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In the book "Death's End" there certainly are a LOT of endings to things (the story, the solar system, certain people's lives, etc.) but death isn't specifically one of them.

So what is the title referring to?

I don't think the title refers to hibernation since this was a concept used throughout the trilogy and not exclusive to this book, and also because it isn't the "end" of death, just a stay of execution.

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    Spoiler: My best guess is that Death's End refers to the Trisolaran's ability to "resurrect" Yun Tianming. It may also refer to Cheng Xin living until the very end of the universe.
    – Raj
    Commented Jan 30, 2019 at 14:12
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    @Raj in the sense that if the universe ends, so does death? (and so does life?) Commented Dec 13, 2019 at 1:22
  • Not a great guess, which is why I didn't post it as an answer. There is a discussion on the topic at reddit: reddit.com/r/threebodyproblem/comments/67rzay/…
    – Raj
    Commented Dec 13, 2019 at 13:46

1 Answer 1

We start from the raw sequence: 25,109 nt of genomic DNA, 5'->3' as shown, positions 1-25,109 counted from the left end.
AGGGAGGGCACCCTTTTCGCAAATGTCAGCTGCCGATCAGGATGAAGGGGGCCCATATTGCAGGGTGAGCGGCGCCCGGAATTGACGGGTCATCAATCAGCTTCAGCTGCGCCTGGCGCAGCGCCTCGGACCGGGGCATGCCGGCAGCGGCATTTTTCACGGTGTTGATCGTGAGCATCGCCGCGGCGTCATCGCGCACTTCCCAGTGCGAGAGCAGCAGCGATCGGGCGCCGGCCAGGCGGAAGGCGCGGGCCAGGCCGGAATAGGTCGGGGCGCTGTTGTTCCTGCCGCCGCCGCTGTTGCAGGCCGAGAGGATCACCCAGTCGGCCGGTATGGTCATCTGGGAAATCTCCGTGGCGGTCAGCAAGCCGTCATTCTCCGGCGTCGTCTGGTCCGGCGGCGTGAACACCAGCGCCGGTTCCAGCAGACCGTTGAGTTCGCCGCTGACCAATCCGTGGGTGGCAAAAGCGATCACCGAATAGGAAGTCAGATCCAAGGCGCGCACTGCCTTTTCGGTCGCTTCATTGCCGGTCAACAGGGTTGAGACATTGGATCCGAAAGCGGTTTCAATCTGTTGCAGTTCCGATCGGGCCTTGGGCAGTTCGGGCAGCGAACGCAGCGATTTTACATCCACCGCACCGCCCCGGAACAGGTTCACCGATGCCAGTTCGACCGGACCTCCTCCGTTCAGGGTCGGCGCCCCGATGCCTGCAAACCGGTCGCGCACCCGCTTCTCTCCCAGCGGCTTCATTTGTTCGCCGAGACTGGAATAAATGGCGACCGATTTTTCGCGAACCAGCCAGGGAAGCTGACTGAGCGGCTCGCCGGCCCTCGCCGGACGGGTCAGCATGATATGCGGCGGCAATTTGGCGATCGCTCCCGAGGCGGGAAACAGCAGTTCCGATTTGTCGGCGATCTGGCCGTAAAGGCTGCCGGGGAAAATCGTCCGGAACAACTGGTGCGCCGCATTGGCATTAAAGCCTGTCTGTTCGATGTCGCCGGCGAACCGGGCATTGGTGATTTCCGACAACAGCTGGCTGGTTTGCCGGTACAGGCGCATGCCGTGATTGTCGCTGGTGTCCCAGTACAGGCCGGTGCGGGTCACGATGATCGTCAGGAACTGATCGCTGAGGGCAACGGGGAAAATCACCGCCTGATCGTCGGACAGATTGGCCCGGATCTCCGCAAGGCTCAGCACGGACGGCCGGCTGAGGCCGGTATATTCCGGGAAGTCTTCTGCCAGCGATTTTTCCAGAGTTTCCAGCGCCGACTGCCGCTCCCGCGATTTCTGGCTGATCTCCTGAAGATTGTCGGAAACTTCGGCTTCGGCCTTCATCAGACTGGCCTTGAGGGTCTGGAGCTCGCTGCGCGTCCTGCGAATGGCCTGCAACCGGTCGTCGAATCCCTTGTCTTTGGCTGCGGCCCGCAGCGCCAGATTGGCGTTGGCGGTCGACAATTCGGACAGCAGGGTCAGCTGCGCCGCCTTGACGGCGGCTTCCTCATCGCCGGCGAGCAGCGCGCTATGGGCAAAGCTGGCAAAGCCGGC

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One should first look at the novel's Chinese title, 死神永生, which consists of two parts:

Ken Liu's translation of the title contains a genitive ("the end of death/Death") but the Chinese title is more ambiguous. Chinese has no genitive, and "Death's eternal life" would normally require the particle 的: 死神的永生. Without the particle 的, the title can even mean 死神 & 永生, i.e. Death and eternal life (the Chinese language uses the conjunction "and" much more sparingly than Germanic languages such as English).

How this relates to the novel is perfectly ambiguous. Will the universe expand indefinitely with civilisations staying in their pocket universes (a type of coffin?)? Will the universe be sent into a crunch again? Will all of it be reduced to two dimensions? At the end nobody has an answer to these questions, which reflects the title's ambiguity.

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